PUTRAJAYA: There is nothing wrong in teachers undergoing the Professional Upskilling of English Language Teachers (Pro-ELT) as it helps them refresh their skills.
Pro-ELT training helps teachers learn new methods used in Britain to teach the language.
It does not mean that the teachers are weak, as some have suggested.
Teacher Nurul Kalam Zainudin from SK Putrajaya Presint 8 (2) said that, given a choice, she would voluntarily sign up for the Pro-ELT training and recommended all English teachers to undergo it, not just those who did not do well in the Aptis test.
Aptis is an English assessment that is administered by the British Council.
The Education Ministry introduced two tests in 2103 to gauge English teachers’ skills, namely the Cambridge Placement Test and Aptis.
Teachers who did not score well in these tests would be sent for upskilling programmes to improve their language proficiency.
“It’s a good refresher after we have been teaching for so long,” said Nurul Kalam, adding that teachers might forget the methodology and pedagogy skills they learnt back in college.
“The Pro-ELT trainers expose us to new methods from Britain and other countries. It is a good programme,” she added.
Second Education Minister Datuk Seri Idris Jusoh said the feedback he received from teachers in the programme was positive.
“They have improved in their teaching abilities and their confidence in teaching English,” Idris said following his working visit to the Pro-ELT training centre in SMK Putrajaya Presint 16 (1), where the second cohort of Pro-ELT teachers were having their last day of training.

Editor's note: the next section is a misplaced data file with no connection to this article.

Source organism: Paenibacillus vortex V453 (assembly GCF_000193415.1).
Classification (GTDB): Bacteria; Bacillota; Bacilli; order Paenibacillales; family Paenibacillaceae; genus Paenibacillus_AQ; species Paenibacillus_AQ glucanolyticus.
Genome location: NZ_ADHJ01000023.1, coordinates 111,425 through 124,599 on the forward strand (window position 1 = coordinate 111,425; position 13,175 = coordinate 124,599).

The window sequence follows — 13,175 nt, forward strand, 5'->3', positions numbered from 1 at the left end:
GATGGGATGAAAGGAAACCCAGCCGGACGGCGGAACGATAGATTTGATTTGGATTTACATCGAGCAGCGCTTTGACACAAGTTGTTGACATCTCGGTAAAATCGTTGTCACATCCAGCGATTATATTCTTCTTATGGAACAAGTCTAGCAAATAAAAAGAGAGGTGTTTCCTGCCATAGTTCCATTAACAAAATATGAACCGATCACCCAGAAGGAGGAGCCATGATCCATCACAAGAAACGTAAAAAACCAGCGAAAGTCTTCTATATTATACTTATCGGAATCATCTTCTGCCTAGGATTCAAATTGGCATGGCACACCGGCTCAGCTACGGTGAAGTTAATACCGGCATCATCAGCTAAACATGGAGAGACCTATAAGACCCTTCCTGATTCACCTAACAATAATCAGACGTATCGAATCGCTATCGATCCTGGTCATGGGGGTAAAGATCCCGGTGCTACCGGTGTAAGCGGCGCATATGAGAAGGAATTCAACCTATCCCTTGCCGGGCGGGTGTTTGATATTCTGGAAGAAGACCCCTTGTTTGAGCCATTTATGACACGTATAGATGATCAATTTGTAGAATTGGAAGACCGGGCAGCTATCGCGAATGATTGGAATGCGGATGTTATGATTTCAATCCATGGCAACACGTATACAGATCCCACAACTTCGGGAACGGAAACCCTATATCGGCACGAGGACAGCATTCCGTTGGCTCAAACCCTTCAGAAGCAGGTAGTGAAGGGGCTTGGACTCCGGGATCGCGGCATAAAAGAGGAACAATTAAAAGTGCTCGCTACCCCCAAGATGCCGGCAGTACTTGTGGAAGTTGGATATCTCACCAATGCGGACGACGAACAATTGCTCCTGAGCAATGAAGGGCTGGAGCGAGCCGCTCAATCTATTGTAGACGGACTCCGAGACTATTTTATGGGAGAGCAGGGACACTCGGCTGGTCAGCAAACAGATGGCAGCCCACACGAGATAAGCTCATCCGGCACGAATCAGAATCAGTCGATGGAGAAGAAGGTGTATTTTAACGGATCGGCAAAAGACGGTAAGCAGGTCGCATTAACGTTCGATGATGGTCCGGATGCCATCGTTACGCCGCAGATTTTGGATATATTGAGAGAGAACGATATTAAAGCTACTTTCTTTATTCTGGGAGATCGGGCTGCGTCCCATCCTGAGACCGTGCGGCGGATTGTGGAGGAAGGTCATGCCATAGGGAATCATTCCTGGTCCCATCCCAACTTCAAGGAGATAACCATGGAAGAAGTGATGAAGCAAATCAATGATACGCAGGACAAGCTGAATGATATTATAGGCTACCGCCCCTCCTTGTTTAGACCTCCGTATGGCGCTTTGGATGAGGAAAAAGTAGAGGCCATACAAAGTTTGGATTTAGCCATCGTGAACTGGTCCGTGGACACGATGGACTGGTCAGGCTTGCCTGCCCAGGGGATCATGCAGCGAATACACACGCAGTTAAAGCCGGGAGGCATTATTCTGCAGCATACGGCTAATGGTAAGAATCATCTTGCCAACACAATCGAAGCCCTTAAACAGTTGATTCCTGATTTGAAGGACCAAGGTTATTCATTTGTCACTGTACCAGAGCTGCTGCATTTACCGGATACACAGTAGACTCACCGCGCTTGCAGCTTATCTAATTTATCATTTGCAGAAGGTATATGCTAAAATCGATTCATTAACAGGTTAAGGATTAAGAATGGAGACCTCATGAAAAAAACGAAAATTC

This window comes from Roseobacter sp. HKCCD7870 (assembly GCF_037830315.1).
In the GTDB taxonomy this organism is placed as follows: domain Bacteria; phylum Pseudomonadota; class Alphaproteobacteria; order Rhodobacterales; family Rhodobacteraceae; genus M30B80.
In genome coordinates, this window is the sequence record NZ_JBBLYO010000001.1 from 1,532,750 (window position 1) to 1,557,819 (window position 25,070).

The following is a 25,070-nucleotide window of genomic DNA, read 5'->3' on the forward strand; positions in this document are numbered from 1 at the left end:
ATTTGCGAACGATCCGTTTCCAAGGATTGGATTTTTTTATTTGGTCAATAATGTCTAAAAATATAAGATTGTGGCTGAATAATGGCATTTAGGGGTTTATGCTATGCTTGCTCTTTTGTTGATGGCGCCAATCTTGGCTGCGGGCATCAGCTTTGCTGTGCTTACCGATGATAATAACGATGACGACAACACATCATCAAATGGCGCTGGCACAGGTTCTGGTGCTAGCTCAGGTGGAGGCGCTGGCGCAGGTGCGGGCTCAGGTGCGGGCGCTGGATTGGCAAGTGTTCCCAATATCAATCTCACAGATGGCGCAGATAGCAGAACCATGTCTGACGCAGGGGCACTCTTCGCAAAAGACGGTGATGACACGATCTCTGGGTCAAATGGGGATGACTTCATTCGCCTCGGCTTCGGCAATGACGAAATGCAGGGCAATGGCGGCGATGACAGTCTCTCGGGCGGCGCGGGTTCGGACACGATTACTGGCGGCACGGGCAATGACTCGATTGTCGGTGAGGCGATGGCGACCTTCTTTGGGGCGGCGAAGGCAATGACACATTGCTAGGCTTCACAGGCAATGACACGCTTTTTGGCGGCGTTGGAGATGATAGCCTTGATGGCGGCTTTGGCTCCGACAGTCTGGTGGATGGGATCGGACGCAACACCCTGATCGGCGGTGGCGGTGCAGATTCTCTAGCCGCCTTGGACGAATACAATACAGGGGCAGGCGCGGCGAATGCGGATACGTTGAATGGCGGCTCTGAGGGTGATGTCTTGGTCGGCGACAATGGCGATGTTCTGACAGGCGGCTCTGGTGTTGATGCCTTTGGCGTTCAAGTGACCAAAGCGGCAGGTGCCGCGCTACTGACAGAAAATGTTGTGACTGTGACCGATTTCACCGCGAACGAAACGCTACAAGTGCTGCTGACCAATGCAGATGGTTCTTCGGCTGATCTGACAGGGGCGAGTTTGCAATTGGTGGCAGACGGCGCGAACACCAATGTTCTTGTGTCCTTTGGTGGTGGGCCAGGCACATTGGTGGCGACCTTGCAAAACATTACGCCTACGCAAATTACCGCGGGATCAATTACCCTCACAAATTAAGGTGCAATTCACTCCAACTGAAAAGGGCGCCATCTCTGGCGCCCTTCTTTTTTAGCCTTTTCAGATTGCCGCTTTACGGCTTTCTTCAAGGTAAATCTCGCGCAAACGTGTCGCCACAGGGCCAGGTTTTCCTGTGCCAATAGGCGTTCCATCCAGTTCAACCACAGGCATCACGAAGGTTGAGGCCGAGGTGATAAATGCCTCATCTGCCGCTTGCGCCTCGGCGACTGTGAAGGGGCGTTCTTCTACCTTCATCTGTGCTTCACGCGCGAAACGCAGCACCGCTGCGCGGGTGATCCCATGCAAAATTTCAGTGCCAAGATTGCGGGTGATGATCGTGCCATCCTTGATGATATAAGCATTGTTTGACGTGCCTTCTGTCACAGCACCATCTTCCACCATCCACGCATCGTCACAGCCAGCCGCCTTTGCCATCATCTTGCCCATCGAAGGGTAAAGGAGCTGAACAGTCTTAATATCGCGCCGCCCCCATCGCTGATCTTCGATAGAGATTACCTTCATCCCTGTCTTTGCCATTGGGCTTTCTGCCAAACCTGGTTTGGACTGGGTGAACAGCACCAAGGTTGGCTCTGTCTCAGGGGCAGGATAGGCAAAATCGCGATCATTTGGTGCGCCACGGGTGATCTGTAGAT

Idris said he was also impressed with the teaching methodologies and approaches used by the trainers in the programme, which exposed local teachers to new teaching styles.
He reiterated that an improvement in English would not be seen overnight, but that the ministry was monitoring all the language improvement initiatives.
Idris said last month that English teachers would have to achieve C1 or C2 in the Cambridge Placement Test before being allowed to teach the language.
British Council director Gavin Anderson said of the 9,000 teachers in the second cohort for Pro-ELT, 92% said it helped them improve their teaching skills in the classroom, while 87% said they would recommend the training to their colleagues.
“The state of English language learning and teaching in Malaysia is on an upward path,” he said.
Anderson added that he believed the Government was carrying out the broadest initiative of any government anywhere to improve the English language.